Filmusik, an enterprise that combines film with live entertainment in a hearkening-back to the days of yore, presented the first performance of the Japanese cult classic 'Gamera vs. Guiron' last night at the Hollywood Theatre. Members of Classical Revolution Portland delivered live music by composer Galen Huckens, the Willamette Radio Workshop provided voice actors and live sound effects were by David Ian, Pat Janowski and friends.

An enthusiastic showing of geeks, film buffs, and scenesters of all schools and ages showed up for the premier. Huckens' composition began the film with a pleasant, pastoral spacescape, accompanied by a rich voice-over monologue extolling the wonders of the limitless universe. 'Over-the-top' was the watch-phrase of the evening, as the foley (sound effects) crew and voice actors paid imaginative homage to the campy production values of the movie. The intense concentration and accurate timing of the foley artists was something to behold all evening long; many times all four of them were producing more than one effect simultaneously, with an impressive variety of objects: balloons, rattles, voice synthesizers, even a hand-cranked wind machine came into play.

The kaiju genre of films (kaiju are monsters, more or less; think of Godzilla as the king of the kaiju) are renowned for their hokey production limits and histrionic emotional scope, and because of that they have retained a large cult following to this day. Gamera, a giant, fanged, flying space-turtle who can retract all his limbs and turn them into smoky, flame-belching jet engines, was well-known as a 'friend to children,' as the film repeatedly stated.

The main protagonists, two young boys who board an abandoned spacecraft and mistakenly launch themselves to the evil alter-ego of Earth, planet Terra, are emotionally attached to Gamera. The whale-song-like wailing of the foley artists in providing Gamera's voice succeeded in portraying him as a sympathetic, heroic creature, and the audience delighted in this, clapping, hooting, cheering him on in battle, and commiserating with his suffering. All of the performers involved, while definitely revelling in the kitsch, also seemed to understand the taken in its entirety, the film was not meant to be a laughable rollick, though it is hard to imagine it as anything else viewing it through our eyes today.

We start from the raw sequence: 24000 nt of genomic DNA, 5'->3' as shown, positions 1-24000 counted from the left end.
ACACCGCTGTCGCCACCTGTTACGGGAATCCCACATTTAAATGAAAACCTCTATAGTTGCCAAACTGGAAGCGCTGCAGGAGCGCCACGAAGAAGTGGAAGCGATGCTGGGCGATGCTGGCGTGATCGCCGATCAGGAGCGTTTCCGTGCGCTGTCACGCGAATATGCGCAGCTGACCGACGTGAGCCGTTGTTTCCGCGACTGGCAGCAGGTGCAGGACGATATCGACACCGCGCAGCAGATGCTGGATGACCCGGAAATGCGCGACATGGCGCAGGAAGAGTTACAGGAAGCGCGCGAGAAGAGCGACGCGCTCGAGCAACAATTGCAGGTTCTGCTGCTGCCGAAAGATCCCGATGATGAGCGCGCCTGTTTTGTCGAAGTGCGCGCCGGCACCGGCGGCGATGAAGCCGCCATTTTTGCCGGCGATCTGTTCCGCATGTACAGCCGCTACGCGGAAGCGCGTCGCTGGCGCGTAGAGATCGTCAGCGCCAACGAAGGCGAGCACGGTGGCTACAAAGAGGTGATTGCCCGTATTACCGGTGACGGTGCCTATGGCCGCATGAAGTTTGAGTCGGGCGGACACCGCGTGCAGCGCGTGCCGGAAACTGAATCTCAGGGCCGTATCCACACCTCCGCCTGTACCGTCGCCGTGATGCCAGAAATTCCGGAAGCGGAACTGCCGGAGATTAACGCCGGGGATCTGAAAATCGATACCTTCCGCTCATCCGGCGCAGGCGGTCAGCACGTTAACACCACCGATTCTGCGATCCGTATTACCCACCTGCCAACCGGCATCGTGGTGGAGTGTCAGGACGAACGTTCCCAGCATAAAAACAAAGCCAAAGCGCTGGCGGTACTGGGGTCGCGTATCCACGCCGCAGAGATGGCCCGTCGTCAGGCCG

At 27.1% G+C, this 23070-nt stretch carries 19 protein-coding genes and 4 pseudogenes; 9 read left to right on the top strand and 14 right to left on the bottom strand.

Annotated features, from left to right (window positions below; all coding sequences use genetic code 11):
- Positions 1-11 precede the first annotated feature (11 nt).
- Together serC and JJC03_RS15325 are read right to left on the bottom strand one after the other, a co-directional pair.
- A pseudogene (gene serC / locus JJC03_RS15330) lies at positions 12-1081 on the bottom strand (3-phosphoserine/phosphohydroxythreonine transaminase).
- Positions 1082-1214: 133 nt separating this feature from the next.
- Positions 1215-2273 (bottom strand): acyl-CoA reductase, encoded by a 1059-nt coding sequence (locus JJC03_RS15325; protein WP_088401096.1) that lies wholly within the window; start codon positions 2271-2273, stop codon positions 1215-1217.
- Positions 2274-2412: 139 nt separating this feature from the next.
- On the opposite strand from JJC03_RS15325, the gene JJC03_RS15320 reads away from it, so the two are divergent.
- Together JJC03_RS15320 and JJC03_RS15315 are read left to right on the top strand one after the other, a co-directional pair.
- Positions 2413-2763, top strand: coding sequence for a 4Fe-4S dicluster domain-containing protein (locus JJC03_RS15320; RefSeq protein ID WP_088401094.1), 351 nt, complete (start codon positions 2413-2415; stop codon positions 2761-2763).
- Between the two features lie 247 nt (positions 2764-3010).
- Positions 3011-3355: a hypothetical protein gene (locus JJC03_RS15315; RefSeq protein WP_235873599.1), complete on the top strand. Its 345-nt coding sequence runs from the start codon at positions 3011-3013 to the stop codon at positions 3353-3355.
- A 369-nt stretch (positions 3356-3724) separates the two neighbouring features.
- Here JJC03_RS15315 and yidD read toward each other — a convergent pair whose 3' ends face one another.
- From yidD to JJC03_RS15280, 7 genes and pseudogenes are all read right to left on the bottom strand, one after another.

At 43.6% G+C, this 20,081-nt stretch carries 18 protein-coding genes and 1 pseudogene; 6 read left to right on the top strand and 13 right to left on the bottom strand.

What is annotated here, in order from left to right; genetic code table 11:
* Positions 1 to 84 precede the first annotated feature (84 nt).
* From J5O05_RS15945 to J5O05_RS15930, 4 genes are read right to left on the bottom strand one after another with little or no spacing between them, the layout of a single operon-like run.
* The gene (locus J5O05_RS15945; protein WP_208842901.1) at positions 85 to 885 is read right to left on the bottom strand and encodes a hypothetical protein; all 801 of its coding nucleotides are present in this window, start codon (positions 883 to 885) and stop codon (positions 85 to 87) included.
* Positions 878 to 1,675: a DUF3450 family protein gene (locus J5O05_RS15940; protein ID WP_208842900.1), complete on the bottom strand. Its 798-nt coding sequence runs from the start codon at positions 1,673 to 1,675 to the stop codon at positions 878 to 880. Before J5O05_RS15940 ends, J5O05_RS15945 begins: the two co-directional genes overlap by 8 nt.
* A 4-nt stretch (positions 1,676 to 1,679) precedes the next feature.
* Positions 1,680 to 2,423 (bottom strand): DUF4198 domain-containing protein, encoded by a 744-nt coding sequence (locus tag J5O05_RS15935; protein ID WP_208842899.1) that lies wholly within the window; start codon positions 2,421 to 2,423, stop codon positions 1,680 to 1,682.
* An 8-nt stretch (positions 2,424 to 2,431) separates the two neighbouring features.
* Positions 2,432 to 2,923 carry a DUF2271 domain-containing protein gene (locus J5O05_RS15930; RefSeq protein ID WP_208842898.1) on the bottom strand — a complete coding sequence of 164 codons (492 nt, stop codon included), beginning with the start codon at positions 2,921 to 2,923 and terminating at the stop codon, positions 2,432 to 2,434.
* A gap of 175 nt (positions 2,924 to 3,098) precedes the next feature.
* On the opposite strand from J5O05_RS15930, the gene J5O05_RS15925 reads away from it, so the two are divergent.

CRPDX played sensitively and intuitively all evening long. Huckens' score throughout provided an almost consistent counterpoint to the laughs and cornball acting, imparting a sombre, darkly beautiful element that balanced the overall mise-en-scene and kept intact the emotional import of brave, besieged children battling immensely evil forces way beyond their control. The knife-headed bad-boy kaiju Guiron who shoots throwing stars from his head, the giant silvery, fox-headed bat Gyaos who breathes laser beams, the cannibalistic Japanese-Terran babes who are the sole human survivors on their destroyed planet, the skepticism of their own parents--all these elements are aligned against the children, who want nothing more than to free the world from war and traffic accidents. Their only protector--Gamera, who has his own bouncing-ball theme song that appears throughout the movie, which the audience is encouraged to sing (and eventually does, inspite of themselves.)

Filmusik has succeeded brilliantly once again; Huckens seems to be getting better and better at what he does. The entire live production manages to capture all the camp, humor, and drama inherent in this battle of foam-rubber titans. At the beginning of the film the children lament "Gee, grownups have no dreams." Fortunately they are wrong in that observation, as this darkly comedic reverie at the Hollywood theater so vividly points out. There are three performances left: November 6th, 11th, and 13th.